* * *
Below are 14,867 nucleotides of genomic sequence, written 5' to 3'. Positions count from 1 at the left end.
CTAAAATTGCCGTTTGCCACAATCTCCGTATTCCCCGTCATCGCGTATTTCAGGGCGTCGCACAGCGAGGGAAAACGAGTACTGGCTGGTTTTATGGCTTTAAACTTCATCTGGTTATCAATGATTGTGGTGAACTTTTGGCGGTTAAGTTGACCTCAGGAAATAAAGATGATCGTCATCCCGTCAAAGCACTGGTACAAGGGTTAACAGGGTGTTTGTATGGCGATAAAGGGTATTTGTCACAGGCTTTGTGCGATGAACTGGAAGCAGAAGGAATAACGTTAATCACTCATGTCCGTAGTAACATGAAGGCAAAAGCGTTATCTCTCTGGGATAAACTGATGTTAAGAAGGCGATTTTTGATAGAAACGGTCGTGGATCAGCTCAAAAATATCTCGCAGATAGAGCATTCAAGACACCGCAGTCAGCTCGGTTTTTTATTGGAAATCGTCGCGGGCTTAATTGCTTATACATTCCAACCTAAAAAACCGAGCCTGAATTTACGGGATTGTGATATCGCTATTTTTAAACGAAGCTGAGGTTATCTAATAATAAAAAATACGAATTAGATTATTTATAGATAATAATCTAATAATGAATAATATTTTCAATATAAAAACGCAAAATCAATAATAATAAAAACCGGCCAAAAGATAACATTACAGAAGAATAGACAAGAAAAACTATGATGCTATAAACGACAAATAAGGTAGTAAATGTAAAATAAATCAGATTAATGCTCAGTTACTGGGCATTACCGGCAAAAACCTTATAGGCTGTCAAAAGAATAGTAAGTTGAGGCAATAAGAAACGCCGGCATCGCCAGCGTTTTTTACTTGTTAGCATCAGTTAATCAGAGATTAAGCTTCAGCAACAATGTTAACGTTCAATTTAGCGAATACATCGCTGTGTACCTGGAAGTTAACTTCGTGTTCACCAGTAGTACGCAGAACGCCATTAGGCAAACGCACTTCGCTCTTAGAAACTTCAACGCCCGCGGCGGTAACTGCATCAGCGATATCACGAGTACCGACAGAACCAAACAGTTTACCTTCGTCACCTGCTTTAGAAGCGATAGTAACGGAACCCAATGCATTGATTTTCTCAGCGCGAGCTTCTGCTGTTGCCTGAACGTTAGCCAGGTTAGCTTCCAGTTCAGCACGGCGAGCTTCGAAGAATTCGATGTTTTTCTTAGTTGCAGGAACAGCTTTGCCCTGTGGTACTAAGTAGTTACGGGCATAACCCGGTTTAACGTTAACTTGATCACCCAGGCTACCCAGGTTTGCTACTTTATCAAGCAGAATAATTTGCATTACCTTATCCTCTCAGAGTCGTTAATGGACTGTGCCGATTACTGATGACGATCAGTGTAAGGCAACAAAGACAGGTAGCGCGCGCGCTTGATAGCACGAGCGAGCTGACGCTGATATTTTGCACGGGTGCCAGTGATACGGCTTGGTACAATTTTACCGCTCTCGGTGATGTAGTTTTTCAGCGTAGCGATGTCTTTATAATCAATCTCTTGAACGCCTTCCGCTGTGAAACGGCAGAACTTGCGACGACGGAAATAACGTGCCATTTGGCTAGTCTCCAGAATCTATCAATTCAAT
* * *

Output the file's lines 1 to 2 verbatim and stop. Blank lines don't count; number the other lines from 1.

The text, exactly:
Below are 14,867 nucleotides of genomic sequence, written 5' to 3'. Positions count from 1 at the left end.
CTAAAATTGCCGTTTGCCACAATCTCCGTATTCCCCGTCATCGCGTATTTCAGGGCGTCGCACAGCGAGGGAAAACGAGTACTGGCTGGTTTTATGGCTTTAAACTTCATCTGGTTATCAATGATTGTGGTGAACTTTTGGCGGTTAAGTTGACCTCAGGAAATAAAGATGATCGTCATCCCGTCAAAGCACTGGTACAAGGGTTAACAGGGTGTTTGTATGGCGATAAAGGGTATTTGTCACAGGCTTTGTGCGATGAACTGGAAGCAGAAGGAATAACGTTAATCACTCATGTCCGTAGTAACATGAAGGCAAAAGCGTTATCTCTCTGGGATAAACTGATGTTAAGAAGGCGATTTTTGATAGAAACGGTCGTGGATCAGCTCAAAAATATCTCGCAGATAGAGCATTCAAGACACCGCAGTCAGCTCGGTTTTTTATTGGAAATCGTCGCGGGCTTAATTGCTTATACATTCCAACCTAAAAAACCGAGCCTGAATTTACGGGATTGTGATATCGCTATTTTTAAACGAAGCTGAGGTTATCTAATAATAAAAAATACGAATTAGATTATTTATAGATAATAATCTAATAATGAATAATATTTTCAATATAAAAACGCAAAATCAATAATAATAAAAACCGGCCAAAAGATAACATTACAGAAGAATAGACAAGAAAAACTATGATGCTATAAACGACAAATAAGGTAGTAAATGTAAAATAAATCAGATTAATGCTCAGTTACTGGGCATTACCGGCAAAAACCTTATAGGCTGTCAAAAGAATAGTAAGTTGAGGCAATAAGAAACGCCGGCATCGCCAGCGTTTTTTACTTGTTAGCATCAGTTAATCAGAGATTAAGCTTCAGCAACAATGTTAACGTTCAATTTAGCGAATACATCGCTGTGTACCTGGAAGTTAACTTCGTGTTCACCAGTAGTACGCAGAACGCCATTAGGCAAACGCACTTCGCTCTTAGAAACTTCAACGCCCGCGGCGGTAACTGCATCAGCGATATCACGAGTACCGACAGAACCAAACAGTTTACCTTCGTCACCTGCTTTAGAAGCGATAGTAACGGAACCCAATGCATTGATTTTCTCAGCGCGAGCTTCTGCTGTTGCCTGAACGTTAGCCAGGTTAGCTTCCAGTTCAGCACGGCGAGCTTCGAAGAATTCGATGTTTTTCTTAGTTGCAGGAACAGCTTTGCCCTGTGGTACTAAGTAGTTACGGGCATAACCCGGTTTAACGTTAACTTGATCACCCAGGCTACCCAGGTTTGCTACTTTATCAAGCAGAATAATTTGCATTACCTTATCCTCTCAGAGTCGTTAATGGACTGTGCCGATTACTGATGACGATCAGTGTAAGGCAACAAAGACAGGTAGCGCGCGCGCTTGATAGCACGAGCGAGCTGACGCTGATATTTTGCACGGGTGCCAGTGATACGGCTTGGTACAATTTTACCGCTCTCGGTGATGTAGTTTTTCAGCGTAGCGATGTCTTTATAATCAATCTCTTGAACGCCTTCCGCTGTGAAACGGCAGAACTTGCGACGACGGAAATAACGTGCCATTTGGCTAGTCTCCAGAATCTATCAATTCAAT